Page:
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Yes, Sweet Virginia, There is a Santa Claus!

November 20, 2017

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Big-budget Hollywood blockbusters mostly bore me to sleep. In the past few weeks, I’ve taken naps during Kenneth Branagh’s well-appointed but deeply unnecessary remake of Murder on the Orient Express and Zack Snyder’s less-than-super Justice League (Thor: Ragnarok was better, but why has Chris Hemsworth’s Norse god headlined three movies while Mark Ruffalo’s incredibly endearing Hulk hasn’t earned a single stand-alone?) I’m more excited these days by wildly creative low-budget indies like Lady Bird, The Florida Project, Mr. Roosevelt and now Sweet Virginia.

If you haven’t heard of it — and you probably haven’t, as it was quietly released in one theater and on VOD over the weekend — Sweet Virginia is a lean, mean thriller that brilliantly casts the often-brutal Jon Bernthal against type as a mild-mannered Alaska motel owner who crosses paths with a deadly stranger, magnetically embodied by Christopher Abbott. (When Abbott left Girls after its first season, I thought he was nuts to ditch such a red-hot show, but that decision is looking wiser and wiser all the time.)

Turns out Abbott’s character is a hit man who was hired by a disgruntled wife (Imogen Poots, in her strongest performance to date) to knock off her cheating husband. The only problem is, the heel was also broke, and the client was counting on his inheritance to pay off the killer. Complicating matters is the fact that the contract killer also murders the husband of a woman (the always-underrated Rosemarie DeWitt) who’s having an affair with Bernthal’s ex-rodeo rider.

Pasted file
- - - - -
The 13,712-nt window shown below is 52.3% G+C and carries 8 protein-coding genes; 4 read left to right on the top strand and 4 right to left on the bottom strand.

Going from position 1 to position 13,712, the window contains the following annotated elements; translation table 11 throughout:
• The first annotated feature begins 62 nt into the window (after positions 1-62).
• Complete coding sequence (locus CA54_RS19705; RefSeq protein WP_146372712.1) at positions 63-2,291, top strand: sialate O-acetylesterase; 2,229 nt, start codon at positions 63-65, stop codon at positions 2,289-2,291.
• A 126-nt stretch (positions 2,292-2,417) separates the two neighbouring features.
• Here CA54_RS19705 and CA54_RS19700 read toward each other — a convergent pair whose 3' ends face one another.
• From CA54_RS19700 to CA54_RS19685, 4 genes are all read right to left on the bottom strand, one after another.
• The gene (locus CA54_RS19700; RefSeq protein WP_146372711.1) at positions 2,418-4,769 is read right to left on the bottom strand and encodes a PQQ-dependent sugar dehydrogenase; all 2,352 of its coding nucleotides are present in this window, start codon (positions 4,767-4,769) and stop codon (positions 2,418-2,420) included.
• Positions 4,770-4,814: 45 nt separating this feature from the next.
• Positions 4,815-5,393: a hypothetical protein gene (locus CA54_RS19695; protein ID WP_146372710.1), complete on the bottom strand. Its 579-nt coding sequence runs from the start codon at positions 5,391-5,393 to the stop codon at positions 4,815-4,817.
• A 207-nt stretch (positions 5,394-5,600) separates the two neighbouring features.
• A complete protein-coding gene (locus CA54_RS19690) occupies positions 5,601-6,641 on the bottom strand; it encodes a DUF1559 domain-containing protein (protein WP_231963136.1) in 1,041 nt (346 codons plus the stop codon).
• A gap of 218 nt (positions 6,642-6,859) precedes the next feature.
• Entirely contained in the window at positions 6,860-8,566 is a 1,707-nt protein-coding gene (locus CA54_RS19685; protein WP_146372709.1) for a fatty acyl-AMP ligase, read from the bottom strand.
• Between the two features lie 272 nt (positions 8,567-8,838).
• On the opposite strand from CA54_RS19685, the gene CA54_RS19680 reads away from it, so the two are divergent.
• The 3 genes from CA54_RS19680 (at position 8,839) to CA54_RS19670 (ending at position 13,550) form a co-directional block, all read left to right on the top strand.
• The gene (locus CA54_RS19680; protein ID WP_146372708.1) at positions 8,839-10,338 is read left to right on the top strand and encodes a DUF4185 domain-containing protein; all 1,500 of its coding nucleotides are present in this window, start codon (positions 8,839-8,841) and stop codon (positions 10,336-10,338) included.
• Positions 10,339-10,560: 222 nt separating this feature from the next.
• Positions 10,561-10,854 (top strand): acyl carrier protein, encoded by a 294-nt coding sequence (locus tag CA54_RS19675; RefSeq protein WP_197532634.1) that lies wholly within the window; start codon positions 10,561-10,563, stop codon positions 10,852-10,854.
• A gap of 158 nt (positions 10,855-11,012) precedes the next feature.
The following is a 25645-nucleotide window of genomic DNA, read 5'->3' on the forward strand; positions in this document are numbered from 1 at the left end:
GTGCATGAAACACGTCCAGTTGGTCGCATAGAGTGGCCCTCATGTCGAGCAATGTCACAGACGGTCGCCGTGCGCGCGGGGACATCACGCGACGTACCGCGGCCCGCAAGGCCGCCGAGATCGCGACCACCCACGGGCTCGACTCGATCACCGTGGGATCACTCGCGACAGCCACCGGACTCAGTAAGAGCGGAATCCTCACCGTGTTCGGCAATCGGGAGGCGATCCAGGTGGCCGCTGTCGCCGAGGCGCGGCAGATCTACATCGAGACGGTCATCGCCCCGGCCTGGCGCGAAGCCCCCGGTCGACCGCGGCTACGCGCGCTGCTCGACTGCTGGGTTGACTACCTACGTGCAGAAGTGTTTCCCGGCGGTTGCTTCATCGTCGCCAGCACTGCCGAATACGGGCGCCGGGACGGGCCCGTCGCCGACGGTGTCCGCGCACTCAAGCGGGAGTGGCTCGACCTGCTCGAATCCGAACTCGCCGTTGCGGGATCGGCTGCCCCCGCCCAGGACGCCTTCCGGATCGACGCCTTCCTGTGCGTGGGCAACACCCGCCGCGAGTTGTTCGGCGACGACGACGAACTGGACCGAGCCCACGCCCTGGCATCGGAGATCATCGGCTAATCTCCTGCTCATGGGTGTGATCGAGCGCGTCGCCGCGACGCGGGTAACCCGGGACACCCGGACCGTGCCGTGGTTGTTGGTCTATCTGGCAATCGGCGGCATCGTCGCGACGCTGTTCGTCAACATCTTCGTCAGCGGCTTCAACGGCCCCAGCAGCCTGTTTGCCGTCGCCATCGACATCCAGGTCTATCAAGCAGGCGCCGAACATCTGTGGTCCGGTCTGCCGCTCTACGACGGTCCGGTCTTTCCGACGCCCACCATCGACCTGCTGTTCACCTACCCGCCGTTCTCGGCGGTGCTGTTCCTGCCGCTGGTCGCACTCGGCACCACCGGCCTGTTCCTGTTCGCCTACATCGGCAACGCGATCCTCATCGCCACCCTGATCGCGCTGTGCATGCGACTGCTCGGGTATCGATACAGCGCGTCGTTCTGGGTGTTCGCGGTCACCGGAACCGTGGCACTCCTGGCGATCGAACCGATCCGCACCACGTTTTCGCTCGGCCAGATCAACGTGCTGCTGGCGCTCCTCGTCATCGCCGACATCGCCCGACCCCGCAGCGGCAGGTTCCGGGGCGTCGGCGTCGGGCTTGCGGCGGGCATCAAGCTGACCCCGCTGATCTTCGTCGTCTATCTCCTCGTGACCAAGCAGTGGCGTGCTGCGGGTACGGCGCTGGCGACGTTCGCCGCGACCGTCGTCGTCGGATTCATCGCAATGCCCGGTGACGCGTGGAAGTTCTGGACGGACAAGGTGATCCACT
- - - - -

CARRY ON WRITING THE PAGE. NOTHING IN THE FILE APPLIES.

Director Jamie M. Dagg (River) wrings maximum tension out of the script by brothers Benjamin and Paul China, who originally set the story in 1970s Virginia. The period details proved too expensive, so Dagg moved it to present-day Alaska, but the film still has a ’70s feel to it — it’s gritty and minimalistic like so many of that decade’s best movies. (Bernthal’s character hails from the Old Dominion and has dubbed his hotel Sweet Virginia.) Dagg mostly keeps his camera still, letting characters walk in and out of frame, creating an unspoken suspense that’s sometimes almost unbearable.

When Bernthal, whose character could be a spiritual cousin of Willem Dafoe’s kindly innkeeper in The Florida Project, finally erupts into violence, it’s a profoundly dramatic catharsis. Yet Virginia ends on a surprisingly sweet note with a simple scene that requires no dialogue. If there’s any justice, moviegoers will discover this quiet gem over the holidays. Without a superhero in sight, it’s in a league of its own.

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